Analysis of Caribbean Festivals Essay

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The Caribbean is a region known not only for its sun, sand and sea, but its festivals. Also known as ‘Caribbean Carnival’, these festivals have spread to the diaspora. Oxford Dictionaries define carnival as, “a period of public revelry at a regular time each year, typically during the week before Lent in Roman Catholic countries, involving processions, music, dancing, and the use of masquerade.” The term and concept of ‘carnival’ originated in Italy, however, with the influence of African culture, carnivals in the Caribbean took on its own form. It can be understood that the modern carnival was born out of colonialism and eventually freedom. According to Julia Hewitt: "In the Caribbean, carnival as a mode of performing resistance, carries …show more content…
One of the advantages of Caribbean festivals within the region is the impact that it has on tourism.
Carnival in Trinidad and Tobago
One of Trinidad and Tobago’s most prominent festivals is the “Trinidad and Tobago Carnival” otherwise known as just “Carnival”. With a large reputation, it is known as the most developed of all the festivals in the region. It is an annual festival held on the Monday and Tuesday before Ash Wednesday. The concept of carnival was brought to the island in the 18th century by French Catholic planters. During this time, it was dominated by the white elite class. As such, blacks and coloureds were not allowed to take part in the festivities. After Emancipation in 1838, the then freed slaves, took over Carnival which was previously a white centred event. These men and women took to the streets, revelling in their new found freedom. This soon became incorporated into Carnival, making the festival a symbol of social protest.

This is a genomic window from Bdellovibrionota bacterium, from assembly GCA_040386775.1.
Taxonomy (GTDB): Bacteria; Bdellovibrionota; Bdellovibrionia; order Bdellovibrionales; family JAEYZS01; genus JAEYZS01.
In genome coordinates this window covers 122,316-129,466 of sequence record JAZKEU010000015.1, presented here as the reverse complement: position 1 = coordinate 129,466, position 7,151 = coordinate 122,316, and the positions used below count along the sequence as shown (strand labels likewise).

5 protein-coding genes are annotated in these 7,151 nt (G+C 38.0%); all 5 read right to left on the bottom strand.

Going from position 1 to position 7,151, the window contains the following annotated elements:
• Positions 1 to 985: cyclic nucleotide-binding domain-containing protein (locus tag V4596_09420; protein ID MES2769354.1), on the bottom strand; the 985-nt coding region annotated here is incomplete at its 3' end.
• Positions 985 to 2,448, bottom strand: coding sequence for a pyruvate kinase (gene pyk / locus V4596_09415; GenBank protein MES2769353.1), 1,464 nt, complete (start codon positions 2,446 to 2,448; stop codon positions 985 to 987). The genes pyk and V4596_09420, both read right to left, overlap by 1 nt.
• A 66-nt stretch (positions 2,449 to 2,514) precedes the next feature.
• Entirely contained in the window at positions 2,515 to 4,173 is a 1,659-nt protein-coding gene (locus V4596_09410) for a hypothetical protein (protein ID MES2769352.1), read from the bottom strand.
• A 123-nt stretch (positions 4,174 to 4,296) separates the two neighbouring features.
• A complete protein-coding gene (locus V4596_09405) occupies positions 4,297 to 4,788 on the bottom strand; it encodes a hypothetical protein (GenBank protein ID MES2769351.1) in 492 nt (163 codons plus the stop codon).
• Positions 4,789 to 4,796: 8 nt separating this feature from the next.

According to the Trinidad and Tobago National Library and Information System Authority:
“After Emancipation the slaves used this celebration as a symbol of the change in their status. They engaged in masking, dancing, stick fighting, mocking the whites and re-enacting scenes of past enslavement. The August 1st celebration lasted for about a decade, after which it was transferred to the pre-Lenten season. […] During this period the whites and coloureds ceased their participation in the street festival, thereby
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